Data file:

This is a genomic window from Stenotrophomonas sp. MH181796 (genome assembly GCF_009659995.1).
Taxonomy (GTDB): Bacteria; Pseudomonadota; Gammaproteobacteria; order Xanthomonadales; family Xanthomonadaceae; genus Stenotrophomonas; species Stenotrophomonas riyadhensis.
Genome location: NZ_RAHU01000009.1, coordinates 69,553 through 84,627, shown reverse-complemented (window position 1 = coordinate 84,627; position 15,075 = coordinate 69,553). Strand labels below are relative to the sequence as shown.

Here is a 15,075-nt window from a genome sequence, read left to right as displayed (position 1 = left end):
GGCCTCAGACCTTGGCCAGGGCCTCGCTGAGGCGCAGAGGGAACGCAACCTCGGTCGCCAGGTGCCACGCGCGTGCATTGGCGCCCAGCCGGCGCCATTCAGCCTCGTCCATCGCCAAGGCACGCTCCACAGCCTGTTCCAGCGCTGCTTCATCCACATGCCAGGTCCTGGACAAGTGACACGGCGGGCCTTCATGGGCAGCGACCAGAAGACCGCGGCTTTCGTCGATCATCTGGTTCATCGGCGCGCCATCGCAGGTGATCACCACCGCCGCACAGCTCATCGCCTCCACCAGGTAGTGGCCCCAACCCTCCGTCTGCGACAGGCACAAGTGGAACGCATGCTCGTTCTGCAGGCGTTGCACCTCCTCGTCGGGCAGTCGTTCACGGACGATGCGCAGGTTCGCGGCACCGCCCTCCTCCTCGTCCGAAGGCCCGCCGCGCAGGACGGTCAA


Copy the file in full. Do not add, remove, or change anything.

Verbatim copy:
This is a genomic window from Stenotrophomonas sp. MH181796 (genome assembly GCF_009659995.1).
Taxonomy (GTDB): Bacteria; Pseudomonadota; Gammaproteobacteria; order Xanthomonadales; family Xanthomonadaceae; genus Stenotrophomonas; species Stenotrophomonas riyadhensis.
Genome location: NZ_RAHU01000009.1, coordinates 69,553 through 84,627, shown reverse-complemented (window position 1 = coordinate 84,627; position 15,075 = coordinate 69,553). Strand labels below are relative to the sequence as shown.

Here is a 15,075-nt window from a genome sequence, read left to right as displayed (position 1 = left end):
GGCCTCAGACCTTGGCCAGGGCCTCGCTGAGGCGCAGAGGGAACGCAACCTCGGTCGCCAGGTGCCACGCGCGTGCATTGGCGCCCAGCCGGCGCCATTCAGCCTCGTCCATCGCCAAGGCACGCTCCACAGCCTGTTCCAGCGCTGCTTCATCCACATGCCAGGTCCTGGACAAGTGACACGGCGGGCCTTCATGGGCAGCGACCAGAAGACCGCGGCTTTCGTCGATCATCTGGTTCATCGGCGCGCCATCGCAGGTGATCACCACCGCCGCACAGCTCATCGCCTCCACCAGGTAGTGGCCCCAACCCTCCGTCTGCGACAGGCACAAGTGGAACGCATGCTCGTTCTGCAGGCGTTGCACCTCCTCGTCGGGCAGTCGTTCACGGACGATGCGCAGGTTCGCGGCACCGCCCTCCTCCTCGTCCGAAGGCCCGCCGCGCAGGACGGTCAA